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Publication numberUS4122014 A
Publication typeGrant
Application numberUS 05/782,405
Publication dateOct 24, 1978
Filing dateMar 29, 1977
Priority dateMar 30, 1976
Also published asDE2613429A1
Publication number05782405, 782405, US 4122014 A, US 4122014A, US-A-4122014, US4122014 A, US4122014A
InventorsLothar Weininger, Alois Muller
Original AssigneeWmv-Apparatebau
Export CitationBiBTeX, EndNote, RefMan
External Links: USPTO, USPTO Assignment, Espacenet
Centrifuge for removing liquid media adhering to chips, turnings, borings or the like
US 4122014 A
Abstract
A centrifuge for removing liquid media adhering to chips, turnings, borings or the like. The centrifuge, which is supplied from above, includes a rotatable sieve drum having its own drive system and an inlet for the material which is to be processed. A distributing plate is rotatably and reciprocally mounted within the sieve drum coaxially therewith and in radially spaced relationship thereto. The distributing plate also has its own drive system.
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Claims(1)
What we claim is:
1. A centrifuge having an axis and provided for separating liquid from solid material covered by said liquid supplied to said centrifuge from above, said centrifuge comprising an outer rotatable sieve drum including a drive means therewith; distributing means rotatably and reciprocally mounted within said outer sieve drum coaxially therewith and in radially spaced relationship thereto; an inner drum having a drive system and provided with said distributing means connected at the upper end of said inner drum; auxiliary means operable to simultaneously rotate and reciprocate said distributing means together with said inner drum to and fro along said axis of said centrifuge; and means for supplying said liquid covered solid material to said distributing means.
Description

The present invention relates to a centrifuge for removing liquid media adhering to chips, turnings, borings or the like, according to which the centrifuge is supplied from above.

Apparatus of the above mentioned general type are known.

The drive for the centrifuge drum is located below the drum. As a rule, the heretofore known centrifuges do not operate continuously. These known centrifuges operate as follows: the centrifuge drum rotates while being supplied and the chips are centrifuged against the inner wall of the drum by means of a rotating plate. Due to the centrifugal force, the oil is separated from the chips and, through the wall of the drum, enters into a rotationally symmetric space which lies outside the drum. The oil collects in this space and is subsequently withdrawn therefrom. By slowing down the drum, the chips fall through openings in the bottom of the drum into a so called chip wagon.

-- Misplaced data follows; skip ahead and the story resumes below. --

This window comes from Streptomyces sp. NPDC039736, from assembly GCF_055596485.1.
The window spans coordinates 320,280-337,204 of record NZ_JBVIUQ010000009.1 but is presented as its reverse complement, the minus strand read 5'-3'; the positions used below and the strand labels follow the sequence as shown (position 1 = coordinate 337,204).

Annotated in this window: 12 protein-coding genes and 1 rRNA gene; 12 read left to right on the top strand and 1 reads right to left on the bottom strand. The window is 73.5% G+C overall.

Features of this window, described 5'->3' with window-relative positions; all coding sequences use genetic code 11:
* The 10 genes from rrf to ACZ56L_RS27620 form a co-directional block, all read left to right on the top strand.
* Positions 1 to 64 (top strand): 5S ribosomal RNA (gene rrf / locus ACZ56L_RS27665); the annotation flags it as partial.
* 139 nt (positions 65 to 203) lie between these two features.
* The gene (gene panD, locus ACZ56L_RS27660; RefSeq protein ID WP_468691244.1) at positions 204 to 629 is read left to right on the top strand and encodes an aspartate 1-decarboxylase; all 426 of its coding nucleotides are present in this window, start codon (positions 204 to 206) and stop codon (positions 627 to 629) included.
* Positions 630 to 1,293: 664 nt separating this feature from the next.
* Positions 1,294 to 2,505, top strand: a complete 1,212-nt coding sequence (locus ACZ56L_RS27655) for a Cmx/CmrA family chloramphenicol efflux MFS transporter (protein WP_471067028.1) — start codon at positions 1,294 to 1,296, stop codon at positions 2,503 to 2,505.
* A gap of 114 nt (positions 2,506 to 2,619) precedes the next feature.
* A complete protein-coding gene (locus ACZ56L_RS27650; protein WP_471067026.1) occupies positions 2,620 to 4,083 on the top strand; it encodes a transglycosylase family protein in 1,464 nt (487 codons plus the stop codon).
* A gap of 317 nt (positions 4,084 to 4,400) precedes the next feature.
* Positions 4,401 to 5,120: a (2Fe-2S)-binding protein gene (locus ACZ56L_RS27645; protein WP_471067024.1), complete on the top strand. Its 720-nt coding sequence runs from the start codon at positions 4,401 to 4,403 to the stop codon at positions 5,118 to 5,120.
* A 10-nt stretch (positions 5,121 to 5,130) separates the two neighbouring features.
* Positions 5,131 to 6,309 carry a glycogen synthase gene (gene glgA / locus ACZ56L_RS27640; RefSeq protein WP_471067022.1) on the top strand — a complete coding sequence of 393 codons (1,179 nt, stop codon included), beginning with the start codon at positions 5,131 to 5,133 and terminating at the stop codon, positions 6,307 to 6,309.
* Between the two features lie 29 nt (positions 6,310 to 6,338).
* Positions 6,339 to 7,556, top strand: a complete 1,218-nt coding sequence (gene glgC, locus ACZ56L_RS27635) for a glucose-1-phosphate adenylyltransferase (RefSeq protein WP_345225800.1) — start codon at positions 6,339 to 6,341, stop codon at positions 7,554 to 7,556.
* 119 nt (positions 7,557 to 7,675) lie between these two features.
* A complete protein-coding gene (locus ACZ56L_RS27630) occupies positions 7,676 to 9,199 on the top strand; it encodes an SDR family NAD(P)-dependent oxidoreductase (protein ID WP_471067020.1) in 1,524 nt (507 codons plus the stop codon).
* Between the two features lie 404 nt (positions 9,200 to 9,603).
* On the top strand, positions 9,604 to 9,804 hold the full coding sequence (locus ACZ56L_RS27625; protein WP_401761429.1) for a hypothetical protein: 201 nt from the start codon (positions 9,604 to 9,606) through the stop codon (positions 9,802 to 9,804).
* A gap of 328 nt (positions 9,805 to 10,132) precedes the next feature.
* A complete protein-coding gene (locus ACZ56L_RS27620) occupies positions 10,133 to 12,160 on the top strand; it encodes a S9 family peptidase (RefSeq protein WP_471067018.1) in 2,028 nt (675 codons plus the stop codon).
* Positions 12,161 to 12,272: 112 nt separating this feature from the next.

A drawback of this heretofore known so called oil removing centrifuge consists in that the chips are not uniformly distributed along the inner wall of the drum, so that a substantially thicker layer of chips is obtained in the region of the plane of the plate than in the region above and below the plane of the plate. The non-uniform thickness of the chip layer causes considerable fluctuations in the rate of oil removal, an extremely undesirable situation. Even while emptying the drum drawbacks are encountered in view of the supports located within the drum and required by the drive provided below the drum.

It is an object of the present invention to develop a centrifuge which permits a uniform distribution of the chips or the like, from which liquid media is to be removed, upon the inner side of the sieve drum. In addition, the centrifuge of the present invention should be easy to empty after the chips are processed.

These objects and other objects and advantages of the present invention will appear more clearly from the following specification in connection with the accompanying drawing which shows a specific embodiment of an oil removing centrifuge according to the present invention.

The centrifuge of the present invention is characterized primarily by an outer sieve drum having its own drive system and having a conduit-like inlet for the chips or the like which are to be processed. The inlet extends slightly into the sieve drum and extends through the drive shaft. The present invention is further characterized by an inner drum on top of which is connected a distributing plate, which, along with the inner drum, has its own drive system. The drum, distributing plate and drive system may be moved up and down along the axis of the centrifuge by means of a hydraulic, pneumatic, or similarly operated auxiliary device.